It is paramountly clear from this that no society could discharge this responsibility unless, and until it has the various means of production under its control and the necessary resources at its disposal. It may be reiterated, and should in no case be lost sight of, that this society takes under its control means of production with a view to discharge its huge responsibility of providing necessities of life for all the members of the Society. If it fails to do so, it will have be a clear act of usurpation in that case.

So far as the members of this society are concerned, the principle underlying the growth and development of their personality is expressed thus: an individual should work hard, earn and produce as much as possible, keep what is basically and essentially necessary for his own upkeep, and hand over the rest to the Islamic State for meeting out the necessities of others in need, as is ordained in the Quran:

And they ask as what should they give (for the benefit of others)–Say:

“Whatever is surplus to your own requirements” (2/219)

And in this, their attitude should be such as to declare:

We desire from you neither reward any thanks. (76/9)

Here arises the question: What is the incentive motivated by which an individual should work, an continue to work, up to his full capacity, retain for himself only to the extent that fulfills his necessities, and hand over the rest to the society, for meeting out the necessities of others in need? Still further.

They prefer others before themselves although there be indigence among them (59/9).

Prof. Hawtrey has said that:

What differentiates economic systems from one another is the character of the motives they invoke to induce people to work.

(Quoted by E.H. Carr, in “The News Society” pp. 41-42)

The motives provided by the Quran are unique, i.e.

Human body develops by what the individual concerned takes, while his Personality develops by with he gives.

This constitutes the basic motive for the establishment of the Quranic Economic Order.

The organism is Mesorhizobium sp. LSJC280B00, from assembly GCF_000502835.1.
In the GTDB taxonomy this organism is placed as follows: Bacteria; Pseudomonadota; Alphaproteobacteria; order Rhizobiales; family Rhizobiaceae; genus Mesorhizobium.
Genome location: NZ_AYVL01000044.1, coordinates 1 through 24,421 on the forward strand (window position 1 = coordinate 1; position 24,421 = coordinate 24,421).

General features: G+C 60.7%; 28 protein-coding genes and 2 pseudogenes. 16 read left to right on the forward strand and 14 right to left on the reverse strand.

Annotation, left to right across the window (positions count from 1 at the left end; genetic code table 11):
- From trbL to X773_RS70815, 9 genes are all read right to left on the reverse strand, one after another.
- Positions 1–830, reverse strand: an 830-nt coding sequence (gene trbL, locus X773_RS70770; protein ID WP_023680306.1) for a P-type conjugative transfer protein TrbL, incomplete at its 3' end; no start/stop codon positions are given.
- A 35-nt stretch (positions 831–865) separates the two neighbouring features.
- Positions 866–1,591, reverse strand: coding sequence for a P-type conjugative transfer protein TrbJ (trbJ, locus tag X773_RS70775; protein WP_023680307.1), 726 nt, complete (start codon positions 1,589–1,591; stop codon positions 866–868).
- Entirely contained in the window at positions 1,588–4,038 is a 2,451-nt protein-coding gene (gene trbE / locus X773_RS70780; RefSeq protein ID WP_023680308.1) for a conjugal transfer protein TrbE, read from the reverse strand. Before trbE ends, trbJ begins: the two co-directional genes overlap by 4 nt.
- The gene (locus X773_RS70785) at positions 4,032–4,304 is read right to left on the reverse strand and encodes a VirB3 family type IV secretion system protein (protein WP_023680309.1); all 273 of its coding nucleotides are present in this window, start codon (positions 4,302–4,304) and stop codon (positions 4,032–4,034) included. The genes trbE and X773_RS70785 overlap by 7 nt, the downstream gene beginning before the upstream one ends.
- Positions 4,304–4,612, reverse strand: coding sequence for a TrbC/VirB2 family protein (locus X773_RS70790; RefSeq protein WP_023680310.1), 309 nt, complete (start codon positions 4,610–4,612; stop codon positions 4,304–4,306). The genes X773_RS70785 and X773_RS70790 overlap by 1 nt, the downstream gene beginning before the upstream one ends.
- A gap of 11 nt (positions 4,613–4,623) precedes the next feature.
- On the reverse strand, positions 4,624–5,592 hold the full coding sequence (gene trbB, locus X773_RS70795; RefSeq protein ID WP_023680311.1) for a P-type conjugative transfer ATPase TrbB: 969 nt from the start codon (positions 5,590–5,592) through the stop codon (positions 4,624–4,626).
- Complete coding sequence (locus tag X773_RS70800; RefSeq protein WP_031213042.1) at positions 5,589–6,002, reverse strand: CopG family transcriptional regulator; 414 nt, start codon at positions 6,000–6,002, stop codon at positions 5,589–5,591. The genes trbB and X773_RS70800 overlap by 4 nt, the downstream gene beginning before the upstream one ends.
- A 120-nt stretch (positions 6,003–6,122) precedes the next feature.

There will thus be no capitalism and no landlordism an Islamic State. Quaid-e-Azam made this abundantly clears during his struggle for the achievement of Pakistan. In his Presidential Address delivered at the Annual Session of the All-India Muslim League, Delhi, on April 24, 1943, he said:

Here, I should like to give a warning to the landlords and capitalists who have flourished at our expense by a system which is so vicious, which is so wicked and which makes them so selfish that it is difficult to reason with them. (Tremendous applause) The exploitation of the masses has gone into their blood. They have forgotten the lessons of Islam. Greed and Selfishness have made these people subordinate to the interests of others in order to fatten themselves. It is true we are not in power today. You go anywhere to the countryside. I have visited villages. There are millions and millions of our people who hardly get one meal a day. Is these civilisations this aim of Pakistan Cries of no, no) Do you visualise that millions have been exploited and cannot get one meal a day. If that is the Idea of Pakistan, I would not have it. (Cheers). If they are wise they will have to adjust themselves to the new modern conditions of life. If they won’t, God helps them: we shall not help them. (Hear, hear renewed cheers and applause.)

(Speeches and writings of Jinnah, Vol. I, p-554).